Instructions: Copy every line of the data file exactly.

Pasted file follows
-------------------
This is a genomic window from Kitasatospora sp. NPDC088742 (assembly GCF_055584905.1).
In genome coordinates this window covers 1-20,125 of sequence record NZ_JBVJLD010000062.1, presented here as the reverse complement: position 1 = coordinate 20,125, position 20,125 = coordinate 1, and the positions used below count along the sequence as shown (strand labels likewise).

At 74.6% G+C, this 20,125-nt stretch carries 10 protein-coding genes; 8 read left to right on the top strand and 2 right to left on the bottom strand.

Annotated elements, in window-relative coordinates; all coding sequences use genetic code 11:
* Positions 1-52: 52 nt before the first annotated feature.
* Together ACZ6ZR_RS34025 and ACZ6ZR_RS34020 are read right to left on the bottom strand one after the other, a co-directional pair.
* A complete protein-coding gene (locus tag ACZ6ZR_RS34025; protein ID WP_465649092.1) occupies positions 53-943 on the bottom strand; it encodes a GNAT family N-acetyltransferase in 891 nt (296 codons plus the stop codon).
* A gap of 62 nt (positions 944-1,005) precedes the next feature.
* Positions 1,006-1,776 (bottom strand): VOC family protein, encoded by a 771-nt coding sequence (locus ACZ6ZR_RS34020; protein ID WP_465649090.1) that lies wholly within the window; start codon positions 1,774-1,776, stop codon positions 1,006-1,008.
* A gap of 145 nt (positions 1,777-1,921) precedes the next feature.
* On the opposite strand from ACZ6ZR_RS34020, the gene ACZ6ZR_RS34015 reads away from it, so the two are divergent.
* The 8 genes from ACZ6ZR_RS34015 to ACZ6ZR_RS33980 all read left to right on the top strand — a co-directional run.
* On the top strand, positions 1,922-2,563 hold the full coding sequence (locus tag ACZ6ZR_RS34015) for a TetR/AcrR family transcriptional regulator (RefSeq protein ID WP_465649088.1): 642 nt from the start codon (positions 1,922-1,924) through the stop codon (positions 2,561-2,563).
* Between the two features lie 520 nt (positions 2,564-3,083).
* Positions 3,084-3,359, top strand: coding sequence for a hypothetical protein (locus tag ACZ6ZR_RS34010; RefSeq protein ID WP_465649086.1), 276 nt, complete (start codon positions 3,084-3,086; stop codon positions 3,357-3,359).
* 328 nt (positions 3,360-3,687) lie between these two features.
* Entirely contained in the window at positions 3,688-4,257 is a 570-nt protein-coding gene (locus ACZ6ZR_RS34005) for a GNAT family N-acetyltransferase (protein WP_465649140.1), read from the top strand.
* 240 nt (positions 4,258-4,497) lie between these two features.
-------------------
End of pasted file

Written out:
This is a genomic window from Kitasatospora sp. NPDC088742 (assembly GCF_055584905.1).
In genome coordinates this window covers 1-20,125 of sequence record NZ_JBVJLD010000062.1, presented here as the reverse complement: position 1 = coordinate 20,125, position 20,125 = coordinate 1, and the positions used below count along the sequence as shown (strand labels likewise).

At 74.6% G+C, this 20,125-nt stretch carries 10 protein-coding genes; 8 read left to right on the top strand and 2 right to left on the bottom strand.

Annotated elements, in window-relative coordinates; all coding sequences use genetic code 11:
* Positions 1-52: 52 nt before the first annotated feature.
* Together ACZ6ZR_RS34025 and ACZ6ZR_RS34020 are read right to left on the bottom strand one after the other, a co-directional pair.
* A complete protein-coding gene (locus tag ACZ6ZR_RS34025; protein ID WP_465649092.1) occupies positions 53-943 on the bottom strand; it encodes a GNAT family N-acetyltransferase in 891 nt (296 codons plus the stop codon).
* A gap of 62 nt (positions 944-1,005) precedes the next feature.
* Positions 1,006-1,776 (bottom strand): VOC family protein, encoded by a 771-nt coding sequence (locus ACZ6ZR_RS34020; protein ID WP_465649090.1) that lies wholly within the window; start codon positions 1,774-1,776, stop codon positions 1,006-1,008.
* A gap of 145 nt (positions 1,777-1,921) precedes the next feature.
* On the opposite strand from ACZ6ZR_RS34020, the gene ACZ6ZR_RS34015 reads away from it, so the two are divergent.
* The 8 genes from ACZ6ZR_RS34015 to ACZ6ZR_RS33980 all read left to right on the top strand — a co-directional run.
* On the top strand, positions 1,922-2,563 hold the full coding sequence (locus tag ACZ6ZR_RS34015) for a TetR/AcrR family transcriptional regulator (RefSeq protein ID WP_465649088.1): 642 nt from the start codon (positions 1,922-1,924) through the stop codon (positions 2,561-2,563).
* Between the two features lie 520 nt (positions 2,564-3,083).
* Positions 3,084-3,359, top strand: coding sequence for a hypothetical protein (locus tag ACZ6ZR_RS34010; RefSeq protein ID WP_465649086.1), 276 nt, complete (start codon positions 3,084-3,086; stop codon positions 3,357-3,359).
* 328 nt (positions 3,360-3,687) lie between these two features.
* Entirely contained in the window at positions 3,688-4,257 is a 570-nt protein-coding gene (locus ACZ6ZR_RS34005) for a GNAT family N-acetyltransferase (protein WP_465649140.1), read from the top strand.
* 240 nt (positions 4,258-4,497) lie between these two features.